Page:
Cardinal Daly dies with family at his side
Tributes have been paid by religious and political leaders following the death in Belfast of former Catholic Primate of All-Ireland Cardinal Cahal Daly.
Dr Daly (92) died peacefully surrounded by his family and friends last night in hospital.
He had been admitted to the coronary intensive care unit at the City Hospital on Monday. The current head of the Catholic Church in Ireland Cardinal Sean Brady said when fully assessed and appreciated, the legacy of Cardinal Cahal Daly to the ecclesiastical and civil history of Ireland “will be seen as immense”.
Cardinal Brady said: “He was firm and courageous in his absolute rejection of violence as a means of achieving political ends.
“A natural teacher, a consummate scholar, a kind friend and a faithful and holy priest, Cardinal Daly will be missed by those whose lives he graced.”
“Our country has lost one of its brightest lights and most able sons, who played a vital role in promoting reconciliation, peace and justice at a critical moment in our history.”
Cardinal Daly’s term in office was a period of history dominated by the violence of the Troubles.
He had served as Bishop in the Down and Connor area from the early 1980s, a diocese which includes Belfast, and he became closely associated with both religious and political matters.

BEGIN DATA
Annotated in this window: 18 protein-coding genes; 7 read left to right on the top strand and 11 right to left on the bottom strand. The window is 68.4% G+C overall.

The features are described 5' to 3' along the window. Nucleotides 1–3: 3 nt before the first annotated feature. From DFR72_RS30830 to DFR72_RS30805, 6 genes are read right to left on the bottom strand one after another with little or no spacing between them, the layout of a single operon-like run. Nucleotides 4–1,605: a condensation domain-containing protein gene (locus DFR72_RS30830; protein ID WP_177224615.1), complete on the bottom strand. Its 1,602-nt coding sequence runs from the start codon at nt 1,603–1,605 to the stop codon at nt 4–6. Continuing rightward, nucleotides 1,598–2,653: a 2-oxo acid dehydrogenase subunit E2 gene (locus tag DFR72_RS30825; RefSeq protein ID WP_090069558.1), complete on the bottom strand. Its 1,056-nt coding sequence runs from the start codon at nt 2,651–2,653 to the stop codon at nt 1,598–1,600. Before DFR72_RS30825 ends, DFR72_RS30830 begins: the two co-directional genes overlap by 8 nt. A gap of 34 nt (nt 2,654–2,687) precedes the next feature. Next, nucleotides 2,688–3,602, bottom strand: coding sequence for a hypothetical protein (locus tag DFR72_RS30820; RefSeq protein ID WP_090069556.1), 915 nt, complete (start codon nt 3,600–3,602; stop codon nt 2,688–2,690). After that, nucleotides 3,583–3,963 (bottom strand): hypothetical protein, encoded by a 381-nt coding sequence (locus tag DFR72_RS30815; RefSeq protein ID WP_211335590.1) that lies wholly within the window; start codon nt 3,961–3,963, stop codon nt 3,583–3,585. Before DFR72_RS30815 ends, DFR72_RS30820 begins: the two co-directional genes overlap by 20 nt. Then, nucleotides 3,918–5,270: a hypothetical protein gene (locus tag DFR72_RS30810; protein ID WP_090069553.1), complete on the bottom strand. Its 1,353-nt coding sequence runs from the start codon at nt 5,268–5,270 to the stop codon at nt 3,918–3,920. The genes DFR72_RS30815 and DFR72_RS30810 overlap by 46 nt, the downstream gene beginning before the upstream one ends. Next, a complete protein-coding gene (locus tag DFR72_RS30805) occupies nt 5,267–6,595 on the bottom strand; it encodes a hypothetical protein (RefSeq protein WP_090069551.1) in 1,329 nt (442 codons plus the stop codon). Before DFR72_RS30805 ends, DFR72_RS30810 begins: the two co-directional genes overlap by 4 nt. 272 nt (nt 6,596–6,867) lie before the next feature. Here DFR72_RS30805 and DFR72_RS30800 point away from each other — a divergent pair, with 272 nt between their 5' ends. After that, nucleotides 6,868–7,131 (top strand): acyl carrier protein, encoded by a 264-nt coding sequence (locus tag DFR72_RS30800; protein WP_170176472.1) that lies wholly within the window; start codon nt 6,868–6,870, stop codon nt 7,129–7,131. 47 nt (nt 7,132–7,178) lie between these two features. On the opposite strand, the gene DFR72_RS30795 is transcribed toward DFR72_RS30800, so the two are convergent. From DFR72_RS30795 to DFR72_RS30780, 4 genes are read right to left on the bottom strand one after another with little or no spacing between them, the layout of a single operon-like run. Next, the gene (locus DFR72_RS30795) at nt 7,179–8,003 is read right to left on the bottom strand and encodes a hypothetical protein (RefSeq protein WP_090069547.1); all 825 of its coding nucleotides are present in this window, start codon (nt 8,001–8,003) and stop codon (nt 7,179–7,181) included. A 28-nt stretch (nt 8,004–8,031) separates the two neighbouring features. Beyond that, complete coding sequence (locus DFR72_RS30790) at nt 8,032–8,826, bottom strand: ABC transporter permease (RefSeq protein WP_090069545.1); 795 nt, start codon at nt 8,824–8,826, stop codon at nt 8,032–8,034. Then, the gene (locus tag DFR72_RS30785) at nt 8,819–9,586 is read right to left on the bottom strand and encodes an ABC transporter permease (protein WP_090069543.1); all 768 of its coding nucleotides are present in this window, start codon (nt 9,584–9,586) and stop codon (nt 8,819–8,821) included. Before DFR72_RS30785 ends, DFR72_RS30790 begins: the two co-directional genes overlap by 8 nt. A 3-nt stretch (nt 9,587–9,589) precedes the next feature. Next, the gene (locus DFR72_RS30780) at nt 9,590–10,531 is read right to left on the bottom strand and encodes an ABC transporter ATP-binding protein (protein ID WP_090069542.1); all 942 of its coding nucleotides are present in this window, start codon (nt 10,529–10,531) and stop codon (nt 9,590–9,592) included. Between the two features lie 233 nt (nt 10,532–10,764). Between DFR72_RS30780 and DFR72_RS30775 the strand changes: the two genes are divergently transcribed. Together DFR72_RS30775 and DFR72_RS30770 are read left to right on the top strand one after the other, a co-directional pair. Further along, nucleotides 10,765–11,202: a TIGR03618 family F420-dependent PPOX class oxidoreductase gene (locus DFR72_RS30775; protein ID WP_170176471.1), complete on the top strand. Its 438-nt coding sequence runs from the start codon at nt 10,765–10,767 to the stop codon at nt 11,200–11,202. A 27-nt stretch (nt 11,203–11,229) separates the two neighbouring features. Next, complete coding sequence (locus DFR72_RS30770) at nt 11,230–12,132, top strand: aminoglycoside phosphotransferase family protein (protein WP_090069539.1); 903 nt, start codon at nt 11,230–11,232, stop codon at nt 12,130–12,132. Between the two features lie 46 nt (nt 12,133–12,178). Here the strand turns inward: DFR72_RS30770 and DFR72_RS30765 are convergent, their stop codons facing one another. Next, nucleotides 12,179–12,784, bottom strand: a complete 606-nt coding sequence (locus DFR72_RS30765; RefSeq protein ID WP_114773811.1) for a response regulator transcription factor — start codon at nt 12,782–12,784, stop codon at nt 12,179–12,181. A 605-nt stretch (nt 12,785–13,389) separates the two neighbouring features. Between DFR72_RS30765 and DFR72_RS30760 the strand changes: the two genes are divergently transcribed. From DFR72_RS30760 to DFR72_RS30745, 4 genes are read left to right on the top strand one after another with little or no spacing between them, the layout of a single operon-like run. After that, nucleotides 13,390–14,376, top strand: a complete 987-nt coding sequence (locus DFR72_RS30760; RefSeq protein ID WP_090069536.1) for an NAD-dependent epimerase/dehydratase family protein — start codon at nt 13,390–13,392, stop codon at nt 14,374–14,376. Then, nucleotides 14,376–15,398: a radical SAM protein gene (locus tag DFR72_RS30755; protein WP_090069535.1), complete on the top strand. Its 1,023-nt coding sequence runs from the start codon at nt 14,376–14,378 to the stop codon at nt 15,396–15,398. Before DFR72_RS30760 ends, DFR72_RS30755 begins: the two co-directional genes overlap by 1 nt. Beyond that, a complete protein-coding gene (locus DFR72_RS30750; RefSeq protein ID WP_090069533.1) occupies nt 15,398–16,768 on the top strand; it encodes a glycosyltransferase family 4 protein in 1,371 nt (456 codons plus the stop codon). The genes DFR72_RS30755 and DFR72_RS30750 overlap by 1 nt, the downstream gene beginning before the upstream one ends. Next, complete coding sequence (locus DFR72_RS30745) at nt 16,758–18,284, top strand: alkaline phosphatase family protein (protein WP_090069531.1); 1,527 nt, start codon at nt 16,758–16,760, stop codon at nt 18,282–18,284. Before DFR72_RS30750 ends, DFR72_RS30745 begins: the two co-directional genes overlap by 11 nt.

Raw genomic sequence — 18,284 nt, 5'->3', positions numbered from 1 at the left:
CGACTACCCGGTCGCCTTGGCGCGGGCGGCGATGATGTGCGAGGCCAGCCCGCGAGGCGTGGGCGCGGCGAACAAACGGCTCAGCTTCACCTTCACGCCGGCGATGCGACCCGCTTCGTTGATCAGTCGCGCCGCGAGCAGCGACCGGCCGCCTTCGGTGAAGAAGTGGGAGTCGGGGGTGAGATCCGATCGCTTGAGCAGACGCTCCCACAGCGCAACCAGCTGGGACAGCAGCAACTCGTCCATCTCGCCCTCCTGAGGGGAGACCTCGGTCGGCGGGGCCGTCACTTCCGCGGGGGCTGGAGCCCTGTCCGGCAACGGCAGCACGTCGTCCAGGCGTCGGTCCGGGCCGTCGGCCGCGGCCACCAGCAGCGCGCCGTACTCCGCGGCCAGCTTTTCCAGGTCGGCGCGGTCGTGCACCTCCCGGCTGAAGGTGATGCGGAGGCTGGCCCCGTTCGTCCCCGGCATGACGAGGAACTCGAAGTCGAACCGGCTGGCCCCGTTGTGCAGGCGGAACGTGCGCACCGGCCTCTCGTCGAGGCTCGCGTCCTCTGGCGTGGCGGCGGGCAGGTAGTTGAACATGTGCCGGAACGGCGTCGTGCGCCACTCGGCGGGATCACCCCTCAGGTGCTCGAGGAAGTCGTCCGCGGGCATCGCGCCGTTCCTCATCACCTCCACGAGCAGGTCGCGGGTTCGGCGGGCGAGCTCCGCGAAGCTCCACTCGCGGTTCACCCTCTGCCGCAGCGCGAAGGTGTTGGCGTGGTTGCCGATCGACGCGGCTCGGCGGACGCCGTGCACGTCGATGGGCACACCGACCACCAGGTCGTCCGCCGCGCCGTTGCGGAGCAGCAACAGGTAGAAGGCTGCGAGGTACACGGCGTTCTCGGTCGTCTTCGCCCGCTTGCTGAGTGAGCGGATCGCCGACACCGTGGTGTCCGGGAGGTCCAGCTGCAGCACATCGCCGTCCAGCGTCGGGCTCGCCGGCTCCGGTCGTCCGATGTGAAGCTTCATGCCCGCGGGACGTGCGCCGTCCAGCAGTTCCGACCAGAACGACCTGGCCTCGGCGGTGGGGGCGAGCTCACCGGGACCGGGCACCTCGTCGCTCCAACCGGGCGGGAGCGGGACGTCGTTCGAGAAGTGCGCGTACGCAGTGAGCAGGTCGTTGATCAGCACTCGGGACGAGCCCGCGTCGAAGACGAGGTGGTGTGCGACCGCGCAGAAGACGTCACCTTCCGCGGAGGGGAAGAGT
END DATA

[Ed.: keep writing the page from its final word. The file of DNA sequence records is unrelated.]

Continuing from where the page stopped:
The Co Antrim-born churchman was an outspoken critic of violence, and particularly of the activities of the IRA.
He took on the post of Catholic Primate at the age of 73 and was a surprise choice for the position, but became a prominent figure.
Presbyterian Moderator Dr Stafford Carson described Dr Daly as “an outstanding academic”, who played a major role in improving the relationship between Catholics and Protestants.
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“His Co Antrim roots, of which he was always proud, gave him a deep understanding of the essential part that Presbyterians have played in the history of our community, something he was always happy to explain to others.
“Completely and totally opposed to violence he was an outspoken critic of the armed campaign of the IRA and recognised that any future arrangements for the governance of Northern Ireland had to involve unionist and nationalist, Protestant and Catholic, in order to create a community in which everyone could feel at home.”
A tribute from the Church of Ireland Primate of All Ireland and Archbishop of Armagh, the Most Revd Alan Harper, said Dr Daly gave courageous leadership.
“He was a fearless and forthright champion of peace and justice, always speaking out unambiguously on community issues during the darkest days of the Troubles.”
Meanwhile Secretary of State Shaun Woodward praised the wisdom he showed during the dark days of the Troubles.
“Through his service to God he truly helped create a better world in which we are able to live today.”
Irish Taoiseach Brian Cowen described Cardinal Daly as a man of great intellect and humanity.
“Cardinal Daly was a trenchant supporter of peace,” he said.
“He was an outspoken critic of those who used violence to achieve political objectives.”